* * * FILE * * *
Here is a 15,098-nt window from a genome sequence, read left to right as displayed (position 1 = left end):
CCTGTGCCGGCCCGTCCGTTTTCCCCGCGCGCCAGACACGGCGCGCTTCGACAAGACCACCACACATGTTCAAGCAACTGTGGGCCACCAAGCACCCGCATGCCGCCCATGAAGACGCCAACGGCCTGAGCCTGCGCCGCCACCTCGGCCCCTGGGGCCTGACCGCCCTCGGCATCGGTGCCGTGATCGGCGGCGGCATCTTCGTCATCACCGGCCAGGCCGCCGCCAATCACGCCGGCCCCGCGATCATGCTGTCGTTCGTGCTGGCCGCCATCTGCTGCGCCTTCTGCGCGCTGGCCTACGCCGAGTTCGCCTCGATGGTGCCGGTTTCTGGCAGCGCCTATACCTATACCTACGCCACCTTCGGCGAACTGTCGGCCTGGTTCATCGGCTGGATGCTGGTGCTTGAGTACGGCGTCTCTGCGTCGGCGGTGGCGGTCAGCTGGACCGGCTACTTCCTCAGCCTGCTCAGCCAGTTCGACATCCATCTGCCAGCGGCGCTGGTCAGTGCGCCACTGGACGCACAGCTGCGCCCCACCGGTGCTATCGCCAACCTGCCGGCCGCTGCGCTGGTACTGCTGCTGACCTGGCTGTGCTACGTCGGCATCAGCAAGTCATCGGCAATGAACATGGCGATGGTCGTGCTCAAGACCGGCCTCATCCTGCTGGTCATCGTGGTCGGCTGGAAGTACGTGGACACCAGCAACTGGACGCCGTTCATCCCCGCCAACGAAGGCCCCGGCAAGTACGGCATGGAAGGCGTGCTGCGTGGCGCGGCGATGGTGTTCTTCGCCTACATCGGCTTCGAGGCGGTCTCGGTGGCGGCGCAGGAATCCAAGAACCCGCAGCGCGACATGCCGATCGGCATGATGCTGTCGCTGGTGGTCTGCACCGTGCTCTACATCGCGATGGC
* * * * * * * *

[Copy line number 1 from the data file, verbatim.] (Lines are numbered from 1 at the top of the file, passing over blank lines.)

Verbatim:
Here is a 15,098-nt window from a genome sequence, read left to right as displayed (position 1 = left end):